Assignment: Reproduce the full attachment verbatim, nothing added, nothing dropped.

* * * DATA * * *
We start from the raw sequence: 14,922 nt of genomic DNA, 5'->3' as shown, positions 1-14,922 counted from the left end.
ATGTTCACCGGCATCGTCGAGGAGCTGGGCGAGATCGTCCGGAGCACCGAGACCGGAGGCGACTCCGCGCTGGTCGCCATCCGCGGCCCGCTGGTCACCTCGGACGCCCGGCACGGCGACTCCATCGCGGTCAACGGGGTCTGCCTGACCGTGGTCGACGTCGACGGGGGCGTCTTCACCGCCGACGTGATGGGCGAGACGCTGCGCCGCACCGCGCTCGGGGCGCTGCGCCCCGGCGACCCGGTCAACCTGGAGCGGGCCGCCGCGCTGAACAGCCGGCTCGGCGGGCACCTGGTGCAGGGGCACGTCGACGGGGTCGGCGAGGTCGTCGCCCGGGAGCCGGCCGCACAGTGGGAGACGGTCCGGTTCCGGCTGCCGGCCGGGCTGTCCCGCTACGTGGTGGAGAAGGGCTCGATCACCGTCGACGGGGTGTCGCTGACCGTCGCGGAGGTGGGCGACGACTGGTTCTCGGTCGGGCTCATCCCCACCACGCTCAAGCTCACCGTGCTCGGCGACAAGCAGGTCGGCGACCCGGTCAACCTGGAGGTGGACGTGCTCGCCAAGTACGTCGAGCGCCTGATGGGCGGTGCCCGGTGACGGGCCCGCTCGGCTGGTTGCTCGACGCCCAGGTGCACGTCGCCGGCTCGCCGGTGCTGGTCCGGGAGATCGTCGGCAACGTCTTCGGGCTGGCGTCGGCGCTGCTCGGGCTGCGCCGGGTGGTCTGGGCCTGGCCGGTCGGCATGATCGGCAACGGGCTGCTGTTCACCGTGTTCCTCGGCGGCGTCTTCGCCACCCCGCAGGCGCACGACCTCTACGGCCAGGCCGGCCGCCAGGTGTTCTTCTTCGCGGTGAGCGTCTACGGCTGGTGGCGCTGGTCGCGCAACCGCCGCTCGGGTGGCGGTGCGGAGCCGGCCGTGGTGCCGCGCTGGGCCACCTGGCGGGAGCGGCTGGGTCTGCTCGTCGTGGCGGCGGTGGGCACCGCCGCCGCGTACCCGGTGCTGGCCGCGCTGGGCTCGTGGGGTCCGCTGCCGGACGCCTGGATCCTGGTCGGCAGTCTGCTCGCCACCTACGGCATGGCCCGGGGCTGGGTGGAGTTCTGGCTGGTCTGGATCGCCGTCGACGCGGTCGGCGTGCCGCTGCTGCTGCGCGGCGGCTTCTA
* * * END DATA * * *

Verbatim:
We start from the raw sequence: 14,922 nt of genomic DNA, 5'->3' as shown, positions 1-14,922 counted from the left end.
ATGTTCACCGGCATCGTCGAGGAGCTGGGCGAGATCGTCCGGAGCACCGAGACCGGAGGCGACTCCGCGCTGGTCGCCATCCGCGGCCCGCTGGTCACCTCGGACGCCCGGCACGGCGACTCCATCGCGGTCAACGGGGTCTGCCTGACCGTGGTCGACGTCGACGGGGGCGTCTTCACCGCCGACGTGATGGGCGAGACGCTGCGCCGCACCGCGCTCGGGGCGCTGCGCCCCGGCGACCCGGTCAACCTGGAGCGGGCCGCCGCGCTGAACAGCCGGCTCGGCGGGCACCTGGTGCAGGGGCACGTCGACGGGGTCGGCGAGGTCGTCGCCCGGGAGCCGGCCGCACAGTGGGAGACGGTCCGGTTCCGGCTGCCGGCCGGGCTGTCCCGCTACGTGGTGGAGAAGGGCTCGATCACCGTCGACGGGGTGTCGCTGACCGTCGCGGAGGTGGGCGACGACTGGTTCTCGGTCGGGCTCATCCCCACCACGCTCAAGCTCACCGTGCTCGGCGACAAGCAGGTCGGCGACCCGGTCAACCTGGAGGTGGACGTGCTCGCCAAGTACGTCGAGCGCCTGATGGGCGGTGCCCGGTGACGGGCCCGCTCGGCTGGTTGCTCGACGCCCAGGTGCACGTCGCCGGCTCGCCGGTGCTGGTCCGGGAGATCGTCGGCAACGTCTTCGGGCTGGCGTCGGCGCTGCTCGGGCTGCGCCGGGTGGTCTGGGCCTGGCCGGTCGGCATGATCGGCAACGGGCTGCTGTTCACCGTGTTCCTCGGCGGCGTCTTCGCCACCCCGCAGGCGCACGACCTCTACGGCCAGGCCGGCCGCCAGGTGTTCTTCTTCGCGGTGAGCGTCTACGGCTGGTGGCGCTGGTCGCGCAACCGCCGCTCGGGTGGCGGTGCGGAGCCGGCCGTGGTGCCGCGCTGGGCCACCTGGCGGGAGCGGCTGGGTCTGCTCGTCGTGGCGGCGGTGGGCACCGCCGCCGCGTACCCGGTGCTGGCCGCGCTGGGCTCGTGGGGTCCGCTGCCGGACGCCTGGATCCTGGTCGGCAGTCTGCTCGCCACCTACGGCATGGCCCGGGGCTGGGTGGAGTTCTGGCTGGTCTGGATCGCCGTCGACGCGGTCGGCGTGCCGCTGCTGCTGCGCGGCGGCTTCTA